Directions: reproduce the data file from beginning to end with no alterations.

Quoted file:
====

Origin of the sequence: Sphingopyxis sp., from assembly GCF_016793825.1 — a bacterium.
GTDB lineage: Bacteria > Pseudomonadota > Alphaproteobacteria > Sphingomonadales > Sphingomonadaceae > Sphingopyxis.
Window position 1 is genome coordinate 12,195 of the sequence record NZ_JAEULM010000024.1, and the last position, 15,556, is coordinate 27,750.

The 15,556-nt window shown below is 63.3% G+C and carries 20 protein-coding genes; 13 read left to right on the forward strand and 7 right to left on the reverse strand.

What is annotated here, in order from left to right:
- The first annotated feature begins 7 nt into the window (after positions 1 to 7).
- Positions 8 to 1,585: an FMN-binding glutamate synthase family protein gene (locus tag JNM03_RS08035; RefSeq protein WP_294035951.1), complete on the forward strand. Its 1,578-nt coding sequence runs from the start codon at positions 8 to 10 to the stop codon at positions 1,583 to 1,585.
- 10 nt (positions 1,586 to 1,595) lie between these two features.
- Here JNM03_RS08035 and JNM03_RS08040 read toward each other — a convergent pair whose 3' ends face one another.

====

Origin of the sequence: Sphingopyxis sp., from assembly GCF_016793825.1 — a bacterium.
GTDB lineage: Bacteria > Pseudomonadota > Alphaproteobacteria > Sphingomonadales > Sphingomonadaceae > Sphingopyxis.
Window position 1 is genome coordinate 12,195 of the sequence record NZ_JAEULM010000024.1, and the last position, 15,556, is coordinate 27,750.

The 15,556-nt window shown below is 63.3% G+C and carries 20 protein-coding genes; 13 read left to right on the forward strand and 7 right to left on the reverse strand.

What is annotated here, in order from left to right:
- The first annotated feature begins 7 nt into the window (after positions 1 to 7).
- Positions 8 to 1,585: an FMN-binding glutamate synthase family protein gene (locus tag JNM03_RS08035; RefSeq protein WP_294035951.1), complete on the forward strand. Its 1,578-nt coding sequence runs from the start codon at positions 8 to 10 to the stop codon at positions 1,583 to 1,585.
- 10 nt (positions 1,586 to 1,595) lie between these two features.
- Here JNM03_RS08035 and JNM03_RS08040 read toward each other — a convergent pair whose 3' ends face one another.